-- Jeff, "The things I make may be for others, but how I make them is for me."

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dbray45

2617 posts in 1524 days


#9 posted 09-28-2011 03:36 AM

It took me a whole evening but the end result is that at 90 and 45 degrees in both directions, it cuts true. The manual was helpful in that the arm was locked because someone tried taking it apart and didn’t put it back together correctly. The component breakdowns were very helpful.

I will look into the book.

-- David in Damascus, MD

View rance's profile

rance

4147 posts in 1908 days


#10 posted 09-28-2011 04:05 AM

I push too gf… It is safer. :)

-- Backer boards, stop blocks, build oversized, and never buy a hand plane--

View gfadvm's profile

gfadvm

11507 posts in 1438 days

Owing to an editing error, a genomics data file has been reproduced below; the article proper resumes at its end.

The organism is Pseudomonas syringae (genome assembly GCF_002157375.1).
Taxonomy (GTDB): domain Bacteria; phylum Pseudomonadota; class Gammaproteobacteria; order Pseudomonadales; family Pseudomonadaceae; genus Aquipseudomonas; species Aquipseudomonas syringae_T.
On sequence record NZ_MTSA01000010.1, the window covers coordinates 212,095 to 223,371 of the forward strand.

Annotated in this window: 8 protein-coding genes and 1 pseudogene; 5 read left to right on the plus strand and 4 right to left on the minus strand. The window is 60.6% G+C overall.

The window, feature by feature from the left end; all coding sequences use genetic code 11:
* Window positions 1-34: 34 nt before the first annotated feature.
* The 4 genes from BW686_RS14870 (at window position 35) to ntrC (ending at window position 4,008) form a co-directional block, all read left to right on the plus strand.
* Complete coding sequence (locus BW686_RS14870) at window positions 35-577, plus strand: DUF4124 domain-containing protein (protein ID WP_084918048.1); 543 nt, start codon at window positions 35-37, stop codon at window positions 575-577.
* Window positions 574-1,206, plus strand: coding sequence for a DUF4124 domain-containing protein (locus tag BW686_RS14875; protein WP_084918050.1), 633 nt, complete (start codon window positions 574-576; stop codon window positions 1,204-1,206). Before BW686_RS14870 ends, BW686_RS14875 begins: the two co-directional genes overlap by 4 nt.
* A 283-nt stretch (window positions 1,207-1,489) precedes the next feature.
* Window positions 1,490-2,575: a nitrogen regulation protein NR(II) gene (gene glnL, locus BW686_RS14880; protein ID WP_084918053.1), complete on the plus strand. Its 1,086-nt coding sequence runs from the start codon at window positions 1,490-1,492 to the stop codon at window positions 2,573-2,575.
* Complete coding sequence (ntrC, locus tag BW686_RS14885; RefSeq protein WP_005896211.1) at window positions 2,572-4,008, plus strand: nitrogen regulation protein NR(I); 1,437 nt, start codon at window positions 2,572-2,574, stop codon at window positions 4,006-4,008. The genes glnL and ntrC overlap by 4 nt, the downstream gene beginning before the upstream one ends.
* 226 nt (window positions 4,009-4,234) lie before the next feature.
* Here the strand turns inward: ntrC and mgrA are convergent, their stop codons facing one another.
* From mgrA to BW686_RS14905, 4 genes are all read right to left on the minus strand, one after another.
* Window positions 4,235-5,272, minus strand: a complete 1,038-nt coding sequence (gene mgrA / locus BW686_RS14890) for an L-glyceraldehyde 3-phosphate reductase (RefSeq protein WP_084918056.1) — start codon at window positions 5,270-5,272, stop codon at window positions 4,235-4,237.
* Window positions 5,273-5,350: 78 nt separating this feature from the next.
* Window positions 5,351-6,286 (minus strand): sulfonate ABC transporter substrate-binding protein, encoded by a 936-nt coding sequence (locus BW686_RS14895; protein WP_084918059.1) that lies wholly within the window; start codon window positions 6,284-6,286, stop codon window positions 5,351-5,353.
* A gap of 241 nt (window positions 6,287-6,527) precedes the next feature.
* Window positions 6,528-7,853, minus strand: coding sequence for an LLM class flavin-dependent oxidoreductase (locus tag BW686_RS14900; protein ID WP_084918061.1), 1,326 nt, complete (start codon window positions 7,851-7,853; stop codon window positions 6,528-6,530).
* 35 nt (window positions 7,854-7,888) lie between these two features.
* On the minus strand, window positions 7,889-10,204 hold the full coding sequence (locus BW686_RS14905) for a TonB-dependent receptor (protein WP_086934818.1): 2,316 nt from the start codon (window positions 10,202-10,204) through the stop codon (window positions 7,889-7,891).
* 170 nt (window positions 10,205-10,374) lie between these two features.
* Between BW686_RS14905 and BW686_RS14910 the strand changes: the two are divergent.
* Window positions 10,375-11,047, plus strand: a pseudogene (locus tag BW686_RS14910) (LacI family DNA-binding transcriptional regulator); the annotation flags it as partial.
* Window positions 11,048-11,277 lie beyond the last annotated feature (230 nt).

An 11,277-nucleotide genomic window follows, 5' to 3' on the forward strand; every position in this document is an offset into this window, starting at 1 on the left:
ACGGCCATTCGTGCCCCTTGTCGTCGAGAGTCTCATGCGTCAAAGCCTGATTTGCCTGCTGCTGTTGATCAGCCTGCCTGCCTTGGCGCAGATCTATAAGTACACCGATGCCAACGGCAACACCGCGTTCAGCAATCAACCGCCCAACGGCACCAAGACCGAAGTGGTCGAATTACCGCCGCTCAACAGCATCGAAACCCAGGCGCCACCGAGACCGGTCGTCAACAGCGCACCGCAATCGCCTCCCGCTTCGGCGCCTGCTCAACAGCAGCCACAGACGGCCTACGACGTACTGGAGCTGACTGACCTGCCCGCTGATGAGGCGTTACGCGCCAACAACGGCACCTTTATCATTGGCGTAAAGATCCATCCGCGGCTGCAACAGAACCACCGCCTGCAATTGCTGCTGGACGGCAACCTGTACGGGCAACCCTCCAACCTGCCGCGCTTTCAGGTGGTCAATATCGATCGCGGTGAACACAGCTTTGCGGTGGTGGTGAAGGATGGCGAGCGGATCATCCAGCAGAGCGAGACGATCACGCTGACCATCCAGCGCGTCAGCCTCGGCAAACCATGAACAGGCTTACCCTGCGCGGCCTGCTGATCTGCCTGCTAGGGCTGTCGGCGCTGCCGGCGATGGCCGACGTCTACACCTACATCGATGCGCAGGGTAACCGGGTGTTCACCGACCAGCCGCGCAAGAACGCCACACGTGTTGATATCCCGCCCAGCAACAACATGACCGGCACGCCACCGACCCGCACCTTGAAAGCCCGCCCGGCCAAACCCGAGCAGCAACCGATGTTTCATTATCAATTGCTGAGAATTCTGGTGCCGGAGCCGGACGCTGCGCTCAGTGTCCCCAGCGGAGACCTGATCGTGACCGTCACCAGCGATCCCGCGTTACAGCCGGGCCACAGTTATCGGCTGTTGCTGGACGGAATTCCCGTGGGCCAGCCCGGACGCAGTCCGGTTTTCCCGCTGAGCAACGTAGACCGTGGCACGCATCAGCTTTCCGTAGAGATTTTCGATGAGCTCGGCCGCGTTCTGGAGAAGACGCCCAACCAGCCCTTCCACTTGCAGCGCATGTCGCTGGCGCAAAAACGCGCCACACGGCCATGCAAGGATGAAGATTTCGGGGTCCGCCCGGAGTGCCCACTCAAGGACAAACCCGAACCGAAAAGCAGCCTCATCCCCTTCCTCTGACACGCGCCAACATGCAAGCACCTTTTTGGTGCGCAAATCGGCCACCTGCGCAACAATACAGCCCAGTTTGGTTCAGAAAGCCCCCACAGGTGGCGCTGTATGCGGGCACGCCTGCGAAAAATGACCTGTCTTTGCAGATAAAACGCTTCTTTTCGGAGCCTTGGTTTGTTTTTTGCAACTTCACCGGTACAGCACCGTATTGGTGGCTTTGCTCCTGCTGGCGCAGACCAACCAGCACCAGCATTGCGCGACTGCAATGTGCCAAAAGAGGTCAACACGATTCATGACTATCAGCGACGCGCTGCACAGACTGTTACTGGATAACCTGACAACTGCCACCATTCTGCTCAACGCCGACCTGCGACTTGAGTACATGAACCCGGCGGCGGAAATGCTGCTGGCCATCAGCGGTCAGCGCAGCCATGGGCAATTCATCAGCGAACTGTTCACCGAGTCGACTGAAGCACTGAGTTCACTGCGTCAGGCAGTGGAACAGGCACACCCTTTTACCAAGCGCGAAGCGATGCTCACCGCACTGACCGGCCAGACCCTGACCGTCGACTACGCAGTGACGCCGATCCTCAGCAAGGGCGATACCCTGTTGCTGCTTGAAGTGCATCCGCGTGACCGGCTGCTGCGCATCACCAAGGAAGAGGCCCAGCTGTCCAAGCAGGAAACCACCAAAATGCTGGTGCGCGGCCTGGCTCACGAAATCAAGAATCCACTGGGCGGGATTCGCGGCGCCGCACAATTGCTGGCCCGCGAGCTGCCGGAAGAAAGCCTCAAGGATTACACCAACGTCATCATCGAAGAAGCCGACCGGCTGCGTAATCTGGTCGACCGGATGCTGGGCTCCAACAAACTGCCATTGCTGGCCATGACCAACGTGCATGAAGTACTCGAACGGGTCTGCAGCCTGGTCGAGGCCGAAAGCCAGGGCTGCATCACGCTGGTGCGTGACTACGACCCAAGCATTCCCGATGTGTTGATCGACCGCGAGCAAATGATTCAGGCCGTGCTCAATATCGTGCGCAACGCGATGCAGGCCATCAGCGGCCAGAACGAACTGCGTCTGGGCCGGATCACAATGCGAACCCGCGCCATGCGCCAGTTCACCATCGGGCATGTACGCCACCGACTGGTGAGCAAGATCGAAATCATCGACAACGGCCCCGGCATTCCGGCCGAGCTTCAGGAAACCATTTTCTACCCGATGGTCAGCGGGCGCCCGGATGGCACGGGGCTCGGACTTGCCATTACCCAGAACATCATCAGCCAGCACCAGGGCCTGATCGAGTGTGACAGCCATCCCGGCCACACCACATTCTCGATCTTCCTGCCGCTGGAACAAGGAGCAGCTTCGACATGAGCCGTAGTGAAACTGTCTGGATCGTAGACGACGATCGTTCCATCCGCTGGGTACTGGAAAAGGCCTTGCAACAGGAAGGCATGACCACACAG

#11 posted 09-28-2011 04:17 AM

Rance – Where were you a few months ago when I got crucified for posting my ‘backward’ approach to using the RAS? I was pretty much the ‘Lone Ranger’ when it came to pushing (but I never considered changing!!!). Good for us huh?

-- " I'll try to be nicer, if you'll try to be smarter" gfadvm

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dbray45

2617 posts in 1524 days


#12 posted 09-28-2011 04:38 AM

Just as a note, I am buying a manual mitre saw to augment the RAS. I have no desire to have my fingers and toes too close to this spinning blade.

The tip on the negative pitched blade is very nice and reduced the tendency to grap by at least 50%.

-- David in Damascus, MD

View rance's profile

rance

4147 posts in 1908 days


#13 posted 09-28-2011 06:19 AM

I generally don’t care what folk think about me. :P I’ll back you up with “The safe way to use a RAS”. You may get tearout on the top, but pushing is infinitely safer.